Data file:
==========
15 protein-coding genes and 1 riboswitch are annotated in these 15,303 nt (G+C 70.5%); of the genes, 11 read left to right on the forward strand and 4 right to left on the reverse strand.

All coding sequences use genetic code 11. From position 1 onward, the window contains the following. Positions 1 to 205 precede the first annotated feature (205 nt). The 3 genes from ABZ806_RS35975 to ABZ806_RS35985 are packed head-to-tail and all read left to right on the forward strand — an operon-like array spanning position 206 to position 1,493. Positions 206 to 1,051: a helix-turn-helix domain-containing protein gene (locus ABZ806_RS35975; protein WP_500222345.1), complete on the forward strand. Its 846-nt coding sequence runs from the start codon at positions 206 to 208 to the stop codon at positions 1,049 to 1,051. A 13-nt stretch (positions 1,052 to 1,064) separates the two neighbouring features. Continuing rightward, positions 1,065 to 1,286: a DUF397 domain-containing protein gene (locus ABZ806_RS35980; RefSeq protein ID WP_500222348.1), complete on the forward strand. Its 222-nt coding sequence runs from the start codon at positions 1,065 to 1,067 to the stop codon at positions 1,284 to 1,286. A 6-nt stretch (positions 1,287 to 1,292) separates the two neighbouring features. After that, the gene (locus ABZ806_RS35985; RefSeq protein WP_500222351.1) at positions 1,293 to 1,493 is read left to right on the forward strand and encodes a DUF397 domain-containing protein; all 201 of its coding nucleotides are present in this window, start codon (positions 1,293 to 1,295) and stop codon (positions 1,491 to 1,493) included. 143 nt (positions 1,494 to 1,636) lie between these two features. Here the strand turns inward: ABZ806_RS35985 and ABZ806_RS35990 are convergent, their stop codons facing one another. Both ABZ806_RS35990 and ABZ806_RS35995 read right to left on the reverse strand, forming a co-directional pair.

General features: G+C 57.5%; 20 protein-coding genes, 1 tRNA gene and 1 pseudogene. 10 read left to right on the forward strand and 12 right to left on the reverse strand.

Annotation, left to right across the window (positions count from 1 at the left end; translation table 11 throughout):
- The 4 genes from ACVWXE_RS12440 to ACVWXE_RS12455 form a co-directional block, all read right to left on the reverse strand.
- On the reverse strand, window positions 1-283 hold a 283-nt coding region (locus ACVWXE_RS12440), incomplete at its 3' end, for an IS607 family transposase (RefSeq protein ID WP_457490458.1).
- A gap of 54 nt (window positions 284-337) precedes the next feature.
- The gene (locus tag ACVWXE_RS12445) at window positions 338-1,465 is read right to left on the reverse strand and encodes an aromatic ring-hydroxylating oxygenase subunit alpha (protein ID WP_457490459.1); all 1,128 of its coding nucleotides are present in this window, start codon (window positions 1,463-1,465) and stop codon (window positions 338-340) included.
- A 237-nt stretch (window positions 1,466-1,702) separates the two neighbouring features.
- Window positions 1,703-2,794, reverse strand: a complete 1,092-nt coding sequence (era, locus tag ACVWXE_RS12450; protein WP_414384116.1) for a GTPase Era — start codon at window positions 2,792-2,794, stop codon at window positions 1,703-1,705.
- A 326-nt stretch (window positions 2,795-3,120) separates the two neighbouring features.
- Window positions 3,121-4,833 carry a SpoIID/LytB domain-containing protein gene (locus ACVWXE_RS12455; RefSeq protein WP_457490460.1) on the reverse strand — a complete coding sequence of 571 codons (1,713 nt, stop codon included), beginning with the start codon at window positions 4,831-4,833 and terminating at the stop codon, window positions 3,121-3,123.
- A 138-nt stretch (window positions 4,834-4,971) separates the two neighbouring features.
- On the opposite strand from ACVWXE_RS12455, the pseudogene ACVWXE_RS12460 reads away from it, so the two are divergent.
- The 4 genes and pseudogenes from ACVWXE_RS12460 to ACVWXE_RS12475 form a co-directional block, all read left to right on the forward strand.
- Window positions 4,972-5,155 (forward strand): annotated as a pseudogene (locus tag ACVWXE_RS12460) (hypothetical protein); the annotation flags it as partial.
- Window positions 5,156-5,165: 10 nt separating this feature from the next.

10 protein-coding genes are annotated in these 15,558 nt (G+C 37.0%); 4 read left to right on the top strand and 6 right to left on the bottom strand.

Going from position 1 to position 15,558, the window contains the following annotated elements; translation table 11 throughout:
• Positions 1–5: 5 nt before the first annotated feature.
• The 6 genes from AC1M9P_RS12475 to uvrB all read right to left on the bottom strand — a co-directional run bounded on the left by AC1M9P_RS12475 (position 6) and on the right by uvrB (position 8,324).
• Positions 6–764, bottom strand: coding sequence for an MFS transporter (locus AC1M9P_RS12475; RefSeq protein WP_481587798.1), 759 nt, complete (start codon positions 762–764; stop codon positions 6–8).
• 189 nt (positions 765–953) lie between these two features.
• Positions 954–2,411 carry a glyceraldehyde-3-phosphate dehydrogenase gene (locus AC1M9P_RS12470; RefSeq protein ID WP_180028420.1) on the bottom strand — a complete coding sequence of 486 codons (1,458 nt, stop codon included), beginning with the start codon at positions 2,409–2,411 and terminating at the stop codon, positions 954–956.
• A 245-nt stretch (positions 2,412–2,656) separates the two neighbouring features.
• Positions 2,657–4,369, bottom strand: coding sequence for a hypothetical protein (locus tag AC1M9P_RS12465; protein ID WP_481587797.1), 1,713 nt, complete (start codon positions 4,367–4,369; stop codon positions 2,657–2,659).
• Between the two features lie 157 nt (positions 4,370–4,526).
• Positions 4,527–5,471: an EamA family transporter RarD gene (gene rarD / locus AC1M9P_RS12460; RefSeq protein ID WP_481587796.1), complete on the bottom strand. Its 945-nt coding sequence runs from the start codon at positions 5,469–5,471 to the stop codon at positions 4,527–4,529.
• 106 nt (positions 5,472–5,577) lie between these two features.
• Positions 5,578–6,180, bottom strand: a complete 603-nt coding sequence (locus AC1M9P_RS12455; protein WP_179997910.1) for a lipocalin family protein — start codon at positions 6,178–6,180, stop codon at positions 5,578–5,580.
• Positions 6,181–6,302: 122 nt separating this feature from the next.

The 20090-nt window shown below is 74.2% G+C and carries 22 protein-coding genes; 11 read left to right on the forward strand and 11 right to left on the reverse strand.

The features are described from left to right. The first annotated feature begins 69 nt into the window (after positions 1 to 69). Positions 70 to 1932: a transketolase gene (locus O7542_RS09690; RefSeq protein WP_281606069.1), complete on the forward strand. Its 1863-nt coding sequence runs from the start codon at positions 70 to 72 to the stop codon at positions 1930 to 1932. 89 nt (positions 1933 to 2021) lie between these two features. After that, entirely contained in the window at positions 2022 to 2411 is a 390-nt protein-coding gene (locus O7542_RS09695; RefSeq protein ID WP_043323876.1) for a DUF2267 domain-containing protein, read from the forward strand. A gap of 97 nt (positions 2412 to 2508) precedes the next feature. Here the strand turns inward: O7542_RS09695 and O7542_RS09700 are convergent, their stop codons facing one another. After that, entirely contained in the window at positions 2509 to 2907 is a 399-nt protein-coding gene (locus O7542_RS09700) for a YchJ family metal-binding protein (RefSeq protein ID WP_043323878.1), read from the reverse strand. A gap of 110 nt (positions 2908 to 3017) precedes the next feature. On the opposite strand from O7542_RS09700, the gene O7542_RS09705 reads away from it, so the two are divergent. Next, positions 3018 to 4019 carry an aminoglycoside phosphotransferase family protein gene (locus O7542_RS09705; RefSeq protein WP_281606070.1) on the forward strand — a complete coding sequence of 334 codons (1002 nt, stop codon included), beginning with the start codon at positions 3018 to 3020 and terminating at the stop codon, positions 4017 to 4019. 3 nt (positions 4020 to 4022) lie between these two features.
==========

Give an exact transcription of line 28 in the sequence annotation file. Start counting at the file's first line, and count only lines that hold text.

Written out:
• Positions 4,527–5,471: an EamA family transporter RarD gene (gene rarD / locus AC1M9P_RS12460; RefSeq protein ID WP_481587796.1), complete on the bottom strand. Its 945-nt coding sequence runs from the start codon at positions 5,469–5,471 to the stop codon at positions 4,527–4,529.